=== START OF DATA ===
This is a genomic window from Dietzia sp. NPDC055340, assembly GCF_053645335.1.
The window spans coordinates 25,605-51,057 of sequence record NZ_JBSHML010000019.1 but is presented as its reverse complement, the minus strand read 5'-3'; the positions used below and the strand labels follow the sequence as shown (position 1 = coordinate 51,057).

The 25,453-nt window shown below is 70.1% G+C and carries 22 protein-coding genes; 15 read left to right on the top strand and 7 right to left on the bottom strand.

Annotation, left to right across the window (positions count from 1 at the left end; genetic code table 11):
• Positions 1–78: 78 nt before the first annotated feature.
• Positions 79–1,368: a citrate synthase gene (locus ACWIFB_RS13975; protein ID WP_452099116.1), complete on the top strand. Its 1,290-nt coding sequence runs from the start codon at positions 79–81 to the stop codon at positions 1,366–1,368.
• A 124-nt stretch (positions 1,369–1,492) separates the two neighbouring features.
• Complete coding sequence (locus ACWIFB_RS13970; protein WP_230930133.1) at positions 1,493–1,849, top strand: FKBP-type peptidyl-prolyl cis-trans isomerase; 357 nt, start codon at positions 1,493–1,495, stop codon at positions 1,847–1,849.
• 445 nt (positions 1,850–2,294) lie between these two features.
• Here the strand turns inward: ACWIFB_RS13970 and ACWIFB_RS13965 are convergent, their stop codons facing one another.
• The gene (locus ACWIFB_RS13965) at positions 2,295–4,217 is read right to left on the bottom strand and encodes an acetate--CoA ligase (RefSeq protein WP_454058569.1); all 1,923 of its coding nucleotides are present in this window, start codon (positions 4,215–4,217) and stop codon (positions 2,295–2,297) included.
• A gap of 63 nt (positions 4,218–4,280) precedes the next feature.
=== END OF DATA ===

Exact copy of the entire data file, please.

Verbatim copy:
This is a genomic window from Dietzia sp. NPDC055340, assembly GCF_053645335.1.
The window spans coordinates 25,605-51,057 of sequence record NZ_JBSHML010000019.1 but is presented as its reverse complement, the minus strand read 5'-3'; the positions used below and the strand labels follow the sequence as shown (position 1 = coordinate 51,057).

The 25,453-nt window shown below is 70.1% G+C and carries 22 protein-coding genes; 15 read left to right on the top strand and 7 right to left on the bottom strand.

Annotation, left to right across the window (positions count from 1 at the left end; genetic code table 11):
• Positions 1–78: 78 nt before the first annotated feature.
• Positions 79–1,368: a citrate synthase gene (locus ACWIFB_RS13975; protein ID WP_452099116.1), complete on the top strand. Its 1,290-nt coding sequence runs from the start codon at positions 79–81 to the stop codon at positions 1,366–1,368.
• A 124-nt stretch (positions 1,369–1,492) separates the two neighbouring features.
• Complete coding sequence (locus ACWIFB_RS13970; protein WP_230930133.1) at positions 1,493–1,849, top strand: FKBP-type peptidyl-prolyl cis-trans isomerase; 357 nt, start codon at positions 1,493–1,495, stop codon at positions 1,847–1,849.
• 445 nt (positions 1,850–2,294) lie between these two features.
• Here the strand turns inward: ACWIFB_RS13970 and ACWIFB_RS13965 are convergent, their stop codons facing one another.
• The gene (locus ACWIFB_RS13965) at positions 2,295–4,217 is read right to left on the bottom strand and encodes an acetate--CoA ligase (RefSeq protein WP_454058569.1); all 1,923 of its coding nucleotides are present in this window, start codon (positions 4,215–4,217) and stop codon (positions 2,295–2,297) included.
• A gap of 63 nt (positions 4,218–4,280) precedes the next feature.